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Strategic planning, healthcare real estate investments and development/construction sectors to overcome uncertainty of 2012
CHICAGO Jan. 31, 2013 — All signs point to an active year in healthcare as industry executives work diligently to advance their strategic plans in the post-healthcare reform/post-election era, according to Jones Lang LaSalle. The firm’s Healthcare Solutions group that specializes in healthcare capital asset strategy, capital markets, development and construction predicts:
“Many in the healthcare industry looked to the Supreme Court decision, the election and a resolution of the fiscal cliff to provide clarity and direction that would make the decision-making process easier,” said Pete Bulgarelli, Chief Operating Officer, Jones Lang LaSalle’s Healthcare Solutions group. “Because this failed to happen, savvy healthcare executives instead are defining plans and pushing them forward.”
He added that sustainable cost saving measures driving operating efficiencies are becoming standard healthcare lexicon, helping to dictate how systems respond and move forward.
Focus shines a light on planningScott Latimer, Managing Director in JLL’s Healthcare Solutions Group, expects that 2013 will be marked by greater levels of confidence, growth and demand in the healthcare industry. The uncertainty of the past two years will have changed and most systems have a better idea of how they will be evolving under reform legislation.
“More strategic planning has taken place in the last few months than over the last several years,” he said. “Architects are tooling up for a major expansion in demand for their services. By mid-year 2013, they are supposed to be in a place where demand outstrips their resources.”
Capital investments will still be largely limited to those that build networks—through expansion of ambulatory care centers and/or mergers and acquisitions—or reduce cost. Although systems will return to planning on their campuses, investment in expanding hospital infrastructure is still a couple of years off. Yet one of the greatest challenges facing hospitals and healthcare systems is the cracking, eroding infrastructure prevalent in so many older hospitals.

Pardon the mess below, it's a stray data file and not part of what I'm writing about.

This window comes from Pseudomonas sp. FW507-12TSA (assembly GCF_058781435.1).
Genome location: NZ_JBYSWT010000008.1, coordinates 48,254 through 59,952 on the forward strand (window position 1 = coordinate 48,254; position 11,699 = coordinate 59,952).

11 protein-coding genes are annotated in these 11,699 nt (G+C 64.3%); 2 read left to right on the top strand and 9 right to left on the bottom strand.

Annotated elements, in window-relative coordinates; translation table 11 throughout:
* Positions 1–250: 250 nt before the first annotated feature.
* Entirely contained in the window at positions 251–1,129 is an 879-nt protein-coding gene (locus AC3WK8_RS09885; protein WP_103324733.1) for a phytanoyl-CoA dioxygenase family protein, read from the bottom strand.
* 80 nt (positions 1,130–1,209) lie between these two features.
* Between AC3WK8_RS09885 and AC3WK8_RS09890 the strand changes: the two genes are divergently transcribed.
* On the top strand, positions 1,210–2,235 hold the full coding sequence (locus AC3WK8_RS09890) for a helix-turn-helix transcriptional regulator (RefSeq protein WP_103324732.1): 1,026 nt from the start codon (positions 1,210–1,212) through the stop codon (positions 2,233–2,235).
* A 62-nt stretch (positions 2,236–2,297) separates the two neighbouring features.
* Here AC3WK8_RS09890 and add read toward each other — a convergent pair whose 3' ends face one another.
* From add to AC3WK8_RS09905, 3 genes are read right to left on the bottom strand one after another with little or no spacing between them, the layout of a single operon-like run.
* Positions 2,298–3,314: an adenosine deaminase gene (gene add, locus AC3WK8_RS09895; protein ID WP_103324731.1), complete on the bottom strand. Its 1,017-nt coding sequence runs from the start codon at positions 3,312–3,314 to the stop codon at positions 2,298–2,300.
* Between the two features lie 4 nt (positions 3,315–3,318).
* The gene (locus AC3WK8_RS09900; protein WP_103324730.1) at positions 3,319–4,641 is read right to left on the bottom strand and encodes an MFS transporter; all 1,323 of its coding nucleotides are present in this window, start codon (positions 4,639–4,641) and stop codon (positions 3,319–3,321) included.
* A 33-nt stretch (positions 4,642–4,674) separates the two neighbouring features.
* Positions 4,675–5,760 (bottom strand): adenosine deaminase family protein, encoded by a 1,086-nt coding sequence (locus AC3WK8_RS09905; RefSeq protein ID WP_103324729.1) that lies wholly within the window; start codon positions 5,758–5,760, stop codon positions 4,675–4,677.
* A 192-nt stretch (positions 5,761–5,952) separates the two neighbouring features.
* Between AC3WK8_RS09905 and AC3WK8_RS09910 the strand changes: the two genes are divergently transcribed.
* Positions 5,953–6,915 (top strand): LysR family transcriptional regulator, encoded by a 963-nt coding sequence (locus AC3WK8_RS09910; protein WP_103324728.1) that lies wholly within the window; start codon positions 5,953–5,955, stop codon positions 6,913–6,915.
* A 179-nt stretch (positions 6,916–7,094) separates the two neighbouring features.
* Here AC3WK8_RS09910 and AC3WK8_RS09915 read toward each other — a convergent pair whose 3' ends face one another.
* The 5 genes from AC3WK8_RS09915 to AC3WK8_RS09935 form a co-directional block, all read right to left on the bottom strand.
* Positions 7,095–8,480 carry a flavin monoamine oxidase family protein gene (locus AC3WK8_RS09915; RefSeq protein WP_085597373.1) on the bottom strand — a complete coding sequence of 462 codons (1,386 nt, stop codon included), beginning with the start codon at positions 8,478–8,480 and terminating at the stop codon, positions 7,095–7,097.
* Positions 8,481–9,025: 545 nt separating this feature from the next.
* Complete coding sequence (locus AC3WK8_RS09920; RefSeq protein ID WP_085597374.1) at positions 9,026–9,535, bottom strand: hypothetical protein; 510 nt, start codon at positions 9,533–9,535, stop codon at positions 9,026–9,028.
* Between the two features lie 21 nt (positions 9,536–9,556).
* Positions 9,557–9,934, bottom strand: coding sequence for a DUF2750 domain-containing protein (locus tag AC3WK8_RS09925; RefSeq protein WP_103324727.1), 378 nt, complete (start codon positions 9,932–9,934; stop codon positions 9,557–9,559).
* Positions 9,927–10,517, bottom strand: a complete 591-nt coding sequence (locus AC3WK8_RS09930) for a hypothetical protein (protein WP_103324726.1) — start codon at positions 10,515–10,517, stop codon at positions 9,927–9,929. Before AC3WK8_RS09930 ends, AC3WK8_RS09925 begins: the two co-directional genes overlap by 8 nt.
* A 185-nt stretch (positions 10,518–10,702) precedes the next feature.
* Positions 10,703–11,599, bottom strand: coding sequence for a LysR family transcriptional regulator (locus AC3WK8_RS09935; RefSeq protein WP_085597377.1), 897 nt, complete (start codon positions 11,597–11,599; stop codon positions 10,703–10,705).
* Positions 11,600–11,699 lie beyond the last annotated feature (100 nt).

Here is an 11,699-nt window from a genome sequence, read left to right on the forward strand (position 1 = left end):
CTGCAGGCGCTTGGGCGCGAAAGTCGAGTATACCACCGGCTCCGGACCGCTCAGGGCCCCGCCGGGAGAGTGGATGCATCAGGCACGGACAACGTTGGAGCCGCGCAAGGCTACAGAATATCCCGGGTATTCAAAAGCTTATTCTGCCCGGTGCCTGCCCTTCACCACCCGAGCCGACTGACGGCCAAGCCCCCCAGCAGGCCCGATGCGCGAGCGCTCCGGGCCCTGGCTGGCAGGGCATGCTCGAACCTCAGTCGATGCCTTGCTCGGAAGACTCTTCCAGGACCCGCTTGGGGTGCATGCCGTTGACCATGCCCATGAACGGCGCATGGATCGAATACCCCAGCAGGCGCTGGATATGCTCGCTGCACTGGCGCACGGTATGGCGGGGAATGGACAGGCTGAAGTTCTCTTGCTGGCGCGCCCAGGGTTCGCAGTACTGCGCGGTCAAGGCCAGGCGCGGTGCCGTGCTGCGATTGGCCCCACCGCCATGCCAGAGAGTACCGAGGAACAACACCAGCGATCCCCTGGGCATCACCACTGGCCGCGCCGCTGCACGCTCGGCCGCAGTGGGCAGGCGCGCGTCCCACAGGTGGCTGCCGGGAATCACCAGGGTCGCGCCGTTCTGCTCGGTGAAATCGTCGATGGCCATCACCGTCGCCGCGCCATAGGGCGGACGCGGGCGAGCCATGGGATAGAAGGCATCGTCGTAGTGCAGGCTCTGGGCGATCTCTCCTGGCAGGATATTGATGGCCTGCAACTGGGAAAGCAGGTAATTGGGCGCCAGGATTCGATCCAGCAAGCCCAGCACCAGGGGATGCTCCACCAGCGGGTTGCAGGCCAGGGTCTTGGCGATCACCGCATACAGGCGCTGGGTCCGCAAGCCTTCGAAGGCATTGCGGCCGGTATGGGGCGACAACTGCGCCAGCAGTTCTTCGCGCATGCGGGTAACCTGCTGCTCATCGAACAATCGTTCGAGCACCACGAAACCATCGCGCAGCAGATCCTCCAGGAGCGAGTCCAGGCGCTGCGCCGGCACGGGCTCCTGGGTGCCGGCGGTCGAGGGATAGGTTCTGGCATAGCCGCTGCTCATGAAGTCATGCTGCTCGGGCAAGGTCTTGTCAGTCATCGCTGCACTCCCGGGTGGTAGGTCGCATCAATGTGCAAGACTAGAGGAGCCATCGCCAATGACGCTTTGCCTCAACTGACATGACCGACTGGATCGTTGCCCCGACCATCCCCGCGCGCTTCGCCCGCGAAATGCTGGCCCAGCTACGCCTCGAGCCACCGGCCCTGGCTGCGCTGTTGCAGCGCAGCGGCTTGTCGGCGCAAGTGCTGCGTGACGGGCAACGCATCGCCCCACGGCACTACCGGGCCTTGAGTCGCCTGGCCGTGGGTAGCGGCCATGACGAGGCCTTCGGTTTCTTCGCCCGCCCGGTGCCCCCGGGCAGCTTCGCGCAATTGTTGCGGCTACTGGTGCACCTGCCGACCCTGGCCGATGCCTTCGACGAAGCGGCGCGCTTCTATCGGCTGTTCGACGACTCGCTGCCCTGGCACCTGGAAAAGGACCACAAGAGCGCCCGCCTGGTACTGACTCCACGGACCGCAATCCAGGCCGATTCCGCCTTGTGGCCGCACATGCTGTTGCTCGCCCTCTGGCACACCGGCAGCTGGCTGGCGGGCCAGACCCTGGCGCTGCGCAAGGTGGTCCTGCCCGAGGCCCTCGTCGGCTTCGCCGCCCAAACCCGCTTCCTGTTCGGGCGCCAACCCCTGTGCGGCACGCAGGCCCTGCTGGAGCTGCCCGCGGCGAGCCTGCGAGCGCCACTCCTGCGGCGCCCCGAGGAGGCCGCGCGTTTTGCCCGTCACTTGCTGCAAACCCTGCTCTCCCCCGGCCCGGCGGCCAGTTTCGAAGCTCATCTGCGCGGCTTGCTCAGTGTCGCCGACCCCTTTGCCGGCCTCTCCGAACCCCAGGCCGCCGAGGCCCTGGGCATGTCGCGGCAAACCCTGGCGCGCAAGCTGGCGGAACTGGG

“Over the last several years, cash-strapped hospitals and systems faced very difficult decisions about how to allocate precious resources,” Latimer said. “Among the considerations were improvements and fixes to hospital infrastructure or investment in ambulatory care and other outpatient facilities.”
“The problem is that most infrastructure investments, while a necessary evil, don’t show a return,” he continued. “Only the most critical projects were funded. As a result, the average age of plant has increased to levels that make a lot of people uncomfortable. It’s a very tough question. One is a matter of growth and opportunity, the other is a matter of determining when it is best to deploy the life boats.”
Medical office still the investment darling In spite of impending changes in healthcare and reimbursement, 2012 will go down as one of the most robust years in the acquisition and disposition of healthcare-related real estate. Jones Lang LaSalle anticipates investment in this favored property sector will continue in 2013, although the types of available investments are likely to change from the bumper crop of medical office portfolios that traded in 2012.
“The high level of capital raised for healthcare property investment helped to sustain activity and drive up values in virtually all product categories,” said Mindy Berman, Managing Director of Jones Lang LaSalle’s Healthcare Capital Markets group. “Demand for everything from medical office buildings to senior housing projects will continue unabated in 2013 because of the tremendous returns they produce.”
“The real question is what product is available,” said Berman. “Many vintage 2005 to 2007 medical office portfolios have changed hands, smaller healthcare REITs have been gobbled up by larger healthcare REITs and research estimates that 70 percent of Class A senior housing product has changed hands.”